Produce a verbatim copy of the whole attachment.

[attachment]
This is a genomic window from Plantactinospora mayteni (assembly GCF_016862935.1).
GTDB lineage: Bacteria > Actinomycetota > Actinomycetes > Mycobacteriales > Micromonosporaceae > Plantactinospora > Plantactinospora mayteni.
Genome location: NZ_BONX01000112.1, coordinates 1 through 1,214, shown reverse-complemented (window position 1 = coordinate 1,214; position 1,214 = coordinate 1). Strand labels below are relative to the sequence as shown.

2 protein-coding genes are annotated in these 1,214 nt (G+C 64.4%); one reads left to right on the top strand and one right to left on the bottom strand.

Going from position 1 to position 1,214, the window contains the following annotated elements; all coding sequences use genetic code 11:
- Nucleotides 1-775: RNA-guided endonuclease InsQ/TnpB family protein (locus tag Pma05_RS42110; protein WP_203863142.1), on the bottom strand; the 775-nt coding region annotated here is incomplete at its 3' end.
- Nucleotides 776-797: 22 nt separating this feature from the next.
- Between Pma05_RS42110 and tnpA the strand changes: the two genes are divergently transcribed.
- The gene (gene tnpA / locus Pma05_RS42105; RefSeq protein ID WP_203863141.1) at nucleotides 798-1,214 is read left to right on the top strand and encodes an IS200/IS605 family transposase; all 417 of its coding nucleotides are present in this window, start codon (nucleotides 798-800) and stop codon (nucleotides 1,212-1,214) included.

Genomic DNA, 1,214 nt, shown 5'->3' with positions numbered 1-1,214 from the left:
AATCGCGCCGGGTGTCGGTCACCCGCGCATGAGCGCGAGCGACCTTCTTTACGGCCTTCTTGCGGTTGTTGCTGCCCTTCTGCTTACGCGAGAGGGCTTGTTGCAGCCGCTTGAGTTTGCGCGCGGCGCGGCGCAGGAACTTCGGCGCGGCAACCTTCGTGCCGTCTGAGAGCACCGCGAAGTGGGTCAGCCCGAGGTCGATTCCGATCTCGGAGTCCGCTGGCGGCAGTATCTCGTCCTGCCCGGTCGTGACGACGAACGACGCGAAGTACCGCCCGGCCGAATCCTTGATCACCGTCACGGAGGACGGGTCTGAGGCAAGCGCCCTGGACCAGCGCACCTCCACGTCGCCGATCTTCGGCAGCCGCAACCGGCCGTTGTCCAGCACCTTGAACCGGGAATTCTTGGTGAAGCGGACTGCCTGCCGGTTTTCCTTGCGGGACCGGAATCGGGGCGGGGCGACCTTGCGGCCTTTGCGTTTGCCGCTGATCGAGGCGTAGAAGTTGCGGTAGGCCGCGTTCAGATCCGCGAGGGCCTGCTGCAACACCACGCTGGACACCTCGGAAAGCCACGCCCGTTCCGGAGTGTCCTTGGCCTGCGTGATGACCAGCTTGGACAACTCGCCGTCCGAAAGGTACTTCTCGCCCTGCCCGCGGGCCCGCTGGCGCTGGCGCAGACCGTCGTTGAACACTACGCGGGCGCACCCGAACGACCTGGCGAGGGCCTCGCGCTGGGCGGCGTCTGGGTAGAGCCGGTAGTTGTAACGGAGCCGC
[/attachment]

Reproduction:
This is a genomic window from Plantactinospora mayteni (assembly GCF_016862935.1).
GTDB lineage: Bacteria > Actinomycetota > Actinomycetes > Mycobacteriales > Micromonosporaceae > Plantactinospora > Plantactinospora mayteni.
Genome location: NZ_BONX01000112.1, coordinates 1 through 1,214, shown reverse-complemented (window position 1 = coordinate 1,214; position 1,214 = coordinate 1). Strand labels below are relative to the sequence as shown.

2 protein-coding genes are annotated in these 1,214 nt (G+C 64.4%); one reads left to right on the top strand and one right to left on the bottom strand.

Going from position 1 to position 1,214, the window contains the following annotated elements; all coding sequences use genetic code 11:
- Nucleotides 1-775: RNA-guided endonuclease InsQ/TnpB family protein (locus tag Pma05_RS42110; protein WP_203863142.1), on the bottom strand; the 775-nt coding region annotated here is incomplete at its 3' end.
- Nucleotides 776-797: 22 nt separating this feature from the next.
- Between Pma05_RS42110 and tnpA the strand changes: the two genes are divergently transcribed.
- The gene (gene tnpA / locus Pma05_RS42105; RefSeq protein ID WP_203863141.1) at nucleotides 798-1,214 is read left to right on the top strand and encodes an IS200/IS605 family transposase; all 417 of its coding nucleotides are present in this window, start codon (nucleotides 798-800) and stop codon (nucleotides 1,212-1,214) included.

Genomic DNA, 1,214 nt, shown 5'->3' with positions numbered 1-1,214 from the left:
AATCGCGCCGGGTGTCGGTCACCCGCGCATGAGCGCGAGCGACCTTCTTTACGGCCTTCTTGCGGTTGTTGCTGCCCTTCTGCTTACGCGAGAGGGCTTGTTGCAGCCGCTTGAGTTTGCGCGCGGCGCGGCGCAGGAACTTCGGCGCGGCAACCTTCGTGCCGTCTGAGAGCACCGCGAAGTGGGTCAGCCCGAGGTCGATTCCGATCTCGGAGTCCGCTGGCGGCAGTATCTCGTCCTGCCCGGTCGTGACGACGAACGACGCGAAGTACCGCCCGGCCGAATCCTTGATCACCGTCACGGAGGACGGGTCTGAGGCAAGCGCCCTGGACCAGCGCACCTCCACGTCGCCGATCTTCGGCAGCCGCAACCGGCCGTTGTCCAGCACCTTGAACCGGGAATTCTTGGTGAAGCGGACTGCCTGCCGGTTTTCCTTGCGGGACCGGAATCGGGGCGGGGCGACCTTGCGGCCTTTGCGTTTGCCGCTGATCGAGGCGTAGAAGTTGCGGTAGGCCGCGTTCAGATCCGCGAGGGCCTGCTGCAACACCACGCTGGACACCTCGGAAAGCCACGCCCGTTCCGGAGTGTCCTTGGCCTGCGTGATGACCAGCTTGGACAACTCGCCGTCCGAAAGGTACTTCTCGCCCTGCCCGCGGGCCCGCTGGCGCTGGCGCAGACCGTCGTTGAACACTACGCGGGCGCACCCGAACGACCTGGCGAGGGCCTCGCGCTGGGCGGCGTCTGGGTAGAGCCGGTAGTTGTAACGGAGCCGC